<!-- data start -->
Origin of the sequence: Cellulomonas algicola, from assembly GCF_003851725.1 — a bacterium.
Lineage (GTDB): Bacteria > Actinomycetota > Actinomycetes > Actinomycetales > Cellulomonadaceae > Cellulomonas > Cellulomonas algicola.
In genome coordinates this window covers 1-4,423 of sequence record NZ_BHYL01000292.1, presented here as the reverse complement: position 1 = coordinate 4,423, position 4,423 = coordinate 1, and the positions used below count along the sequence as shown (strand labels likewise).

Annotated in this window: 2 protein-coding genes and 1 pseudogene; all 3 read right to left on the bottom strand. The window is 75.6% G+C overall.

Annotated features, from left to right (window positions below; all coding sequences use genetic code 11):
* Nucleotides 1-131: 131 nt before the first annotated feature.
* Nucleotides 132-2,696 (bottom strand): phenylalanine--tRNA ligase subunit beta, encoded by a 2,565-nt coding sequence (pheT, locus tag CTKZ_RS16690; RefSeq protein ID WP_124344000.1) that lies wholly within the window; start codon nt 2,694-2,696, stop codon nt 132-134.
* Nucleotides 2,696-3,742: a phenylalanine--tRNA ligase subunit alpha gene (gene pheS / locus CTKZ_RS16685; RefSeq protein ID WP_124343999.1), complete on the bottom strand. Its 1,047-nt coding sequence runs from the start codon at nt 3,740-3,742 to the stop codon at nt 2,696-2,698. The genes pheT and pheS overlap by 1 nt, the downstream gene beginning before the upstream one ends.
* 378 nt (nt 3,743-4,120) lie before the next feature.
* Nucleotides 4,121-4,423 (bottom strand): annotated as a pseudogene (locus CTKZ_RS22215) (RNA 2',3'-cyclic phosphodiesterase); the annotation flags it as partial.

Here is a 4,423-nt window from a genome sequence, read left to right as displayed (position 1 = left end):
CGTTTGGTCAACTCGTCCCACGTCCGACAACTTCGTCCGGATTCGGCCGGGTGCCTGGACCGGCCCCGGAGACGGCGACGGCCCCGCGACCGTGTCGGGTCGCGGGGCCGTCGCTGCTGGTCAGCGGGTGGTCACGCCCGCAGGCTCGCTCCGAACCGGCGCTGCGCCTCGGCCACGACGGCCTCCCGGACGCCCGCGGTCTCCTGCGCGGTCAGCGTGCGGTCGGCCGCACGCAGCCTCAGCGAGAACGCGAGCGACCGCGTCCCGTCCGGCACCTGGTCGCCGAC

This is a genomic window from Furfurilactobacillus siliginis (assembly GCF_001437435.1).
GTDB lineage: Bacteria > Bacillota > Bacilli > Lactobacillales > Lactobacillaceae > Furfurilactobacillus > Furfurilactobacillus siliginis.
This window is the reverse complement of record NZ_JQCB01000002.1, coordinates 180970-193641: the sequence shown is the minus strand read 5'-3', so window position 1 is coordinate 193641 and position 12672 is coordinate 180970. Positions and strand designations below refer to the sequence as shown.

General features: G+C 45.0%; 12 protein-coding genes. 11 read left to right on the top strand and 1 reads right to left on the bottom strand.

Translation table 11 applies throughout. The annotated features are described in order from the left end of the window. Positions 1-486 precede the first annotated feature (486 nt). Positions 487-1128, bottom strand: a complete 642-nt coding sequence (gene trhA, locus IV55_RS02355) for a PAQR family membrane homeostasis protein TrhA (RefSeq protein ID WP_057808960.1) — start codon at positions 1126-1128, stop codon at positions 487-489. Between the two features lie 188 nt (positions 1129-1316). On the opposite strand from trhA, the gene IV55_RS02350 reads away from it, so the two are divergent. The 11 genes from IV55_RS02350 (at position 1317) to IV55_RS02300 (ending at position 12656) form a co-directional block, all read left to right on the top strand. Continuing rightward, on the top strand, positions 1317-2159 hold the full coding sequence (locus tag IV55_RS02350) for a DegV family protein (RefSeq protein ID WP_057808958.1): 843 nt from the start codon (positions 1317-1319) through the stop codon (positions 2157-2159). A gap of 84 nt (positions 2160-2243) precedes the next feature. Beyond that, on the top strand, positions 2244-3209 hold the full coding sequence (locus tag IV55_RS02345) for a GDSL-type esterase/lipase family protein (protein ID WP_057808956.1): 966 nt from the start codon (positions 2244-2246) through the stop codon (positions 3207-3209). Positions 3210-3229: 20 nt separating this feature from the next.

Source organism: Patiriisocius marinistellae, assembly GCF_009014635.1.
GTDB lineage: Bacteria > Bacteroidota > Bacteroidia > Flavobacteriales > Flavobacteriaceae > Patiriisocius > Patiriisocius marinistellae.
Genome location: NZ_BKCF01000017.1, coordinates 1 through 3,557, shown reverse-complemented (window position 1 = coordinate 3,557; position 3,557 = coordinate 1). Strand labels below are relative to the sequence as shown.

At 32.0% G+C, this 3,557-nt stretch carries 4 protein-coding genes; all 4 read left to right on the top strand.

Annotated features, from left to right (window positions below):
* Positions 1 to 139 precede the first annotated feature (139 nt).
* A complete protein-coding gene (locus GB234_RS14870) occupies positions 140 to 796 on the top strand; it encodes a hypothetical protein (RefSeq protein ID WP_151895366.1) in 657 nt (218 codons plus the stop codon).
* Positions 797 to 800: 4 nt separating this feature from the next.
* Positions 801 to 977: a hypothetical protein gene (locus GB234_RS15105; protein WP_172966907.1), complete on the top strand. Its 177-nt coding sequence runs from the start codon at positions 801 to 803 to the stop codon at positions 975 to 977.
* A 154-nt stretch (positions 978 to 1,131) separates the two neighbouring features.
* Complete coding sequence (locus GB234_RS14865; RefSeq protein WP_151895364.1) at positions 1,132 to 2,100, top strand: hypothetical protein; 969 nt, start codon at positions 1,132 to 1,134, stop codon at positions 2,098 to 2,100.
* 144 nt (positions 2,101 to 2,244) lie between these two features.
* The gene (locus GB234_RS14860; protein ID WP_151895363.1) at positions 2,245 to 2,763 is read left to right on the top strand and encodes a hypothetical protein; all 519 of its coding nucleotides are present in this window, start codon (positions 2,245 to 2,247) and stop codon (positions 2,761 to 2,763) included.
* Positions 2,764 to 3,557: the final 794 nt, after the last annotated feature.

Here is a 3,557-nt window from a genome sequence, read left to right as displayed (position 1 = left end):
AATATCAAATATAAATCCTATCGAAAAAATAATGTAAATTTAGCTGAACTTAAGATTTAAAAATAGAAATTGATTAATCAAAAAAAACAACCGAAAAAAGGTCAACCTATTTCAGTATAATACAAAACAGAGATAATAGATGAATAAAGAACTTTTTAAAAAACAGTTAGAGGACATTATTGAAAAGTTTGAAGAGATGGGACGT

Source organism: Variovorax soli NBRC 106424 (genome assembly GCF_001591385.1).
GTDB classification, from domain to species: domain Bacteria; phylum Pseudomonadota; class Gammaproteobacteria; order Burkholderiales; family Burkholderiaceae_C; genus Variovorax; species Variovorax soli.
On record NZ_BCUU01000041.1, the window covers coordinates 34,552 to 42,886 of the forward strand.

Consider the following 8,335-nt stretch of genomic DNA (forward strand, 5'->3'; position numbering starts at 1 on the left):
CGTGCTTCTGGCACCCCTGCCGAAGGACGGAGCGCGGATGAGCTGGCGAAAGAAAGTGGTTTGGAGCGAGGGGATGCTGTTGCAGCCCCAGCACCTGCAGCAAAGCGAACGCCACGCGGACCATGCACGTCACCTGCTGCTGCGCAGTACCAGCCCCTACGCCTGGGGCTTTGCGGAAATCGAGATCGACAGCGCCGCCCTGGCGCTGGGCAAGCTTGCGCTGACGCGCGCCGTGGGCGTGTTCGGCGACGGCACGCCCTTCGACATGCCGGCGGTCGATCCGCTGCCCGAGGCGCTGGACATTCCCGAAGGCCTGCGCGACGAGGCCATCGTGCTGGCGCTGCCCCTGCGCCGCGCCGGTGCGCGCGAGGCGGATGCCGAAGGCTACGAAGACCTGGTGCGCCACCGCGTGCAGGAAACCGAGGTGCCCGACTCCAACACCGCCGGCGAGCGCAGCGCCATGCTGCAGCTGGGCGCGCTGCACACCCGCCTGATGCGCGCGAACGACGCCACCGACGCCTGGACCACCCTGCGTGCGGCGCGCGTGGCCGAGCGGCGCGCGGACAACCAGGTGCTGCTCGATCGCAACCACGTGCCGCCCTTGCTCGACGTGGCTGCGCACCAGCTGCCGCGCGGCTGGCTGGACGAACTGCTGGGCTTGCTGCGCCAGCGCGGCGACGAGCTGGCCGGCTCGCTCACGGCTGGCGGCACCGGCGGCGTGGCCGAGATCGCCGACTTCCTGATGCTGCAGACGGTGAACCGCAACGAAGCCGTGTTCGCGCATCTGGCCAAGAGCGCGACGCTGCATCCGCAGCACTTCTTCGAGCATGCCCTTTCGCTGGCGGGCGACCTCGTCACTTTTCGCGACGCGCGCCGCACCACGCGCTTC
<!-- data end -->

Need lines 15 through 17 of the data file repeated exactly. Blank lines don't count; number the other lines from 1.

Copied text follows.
This window is the reverse complement of record NZ_JQCB01000002.1, coordinates 180970-193641: the sequence shown is the minus strand read 5'-3', so window position 1 is coordinate 193641 and position 12672 is coordinate 180970. Positions and strand designations below refer to the sequence as shown.

General features: G+C 45.0%; 12 protein-coding genes. 11 read left to right on the top strand and 1 reads right to left on the bottom strand.

Translation table 11 applies throughout. The annotated features are described in order from the left end of the window. Positions 1-486 precede the first annotated feature (486 nt). Positions 487-1128, bottom strand: a complete 642-nt coding sequence (gene trhA, locus IV55_RS02355) for a PAQR family membrane homeostasis protein TrhA (RefSeq protein ID WP_057808960.1) — start codon at positions 1126-1128, stop codon at positions 487-489. Between the two features lie 188 nt (positions 1129-1316). On the opposite strand from trhA, the gene IV55_RS02350 reads away from it, so the two are divergent. The 11 genes from IV55_RS02350 (at position 1317) to IV55_RS02300 (ending at position 12656) form a co-directional block, all read left to right on the top strand. Continuing rightward, on the top strand, positions 1317-2159 hold the full coding sequence (locus tag IV55_RS02350) for a DegV family protein (RefSeq protein ID WP_057808958.1): 843 nt from the start codon (positions 1317-1319) through the stop codon (positions 2157-2159). A gap of 84 nt (positions 2160-2243) precedes the next feature. Beyond that, on the top strand, positions 2244-3209 hold the full coding sequence (locus tag IV55_RS02345) for a GDSL-type esterase/lipase family protein (protein ID WP_057808956.1): 966 nt from the start codon (positions 2244-2246) through the stop codon (positions 3207-3209). Positions 3210-3229: 20 nt separating this feature from the next.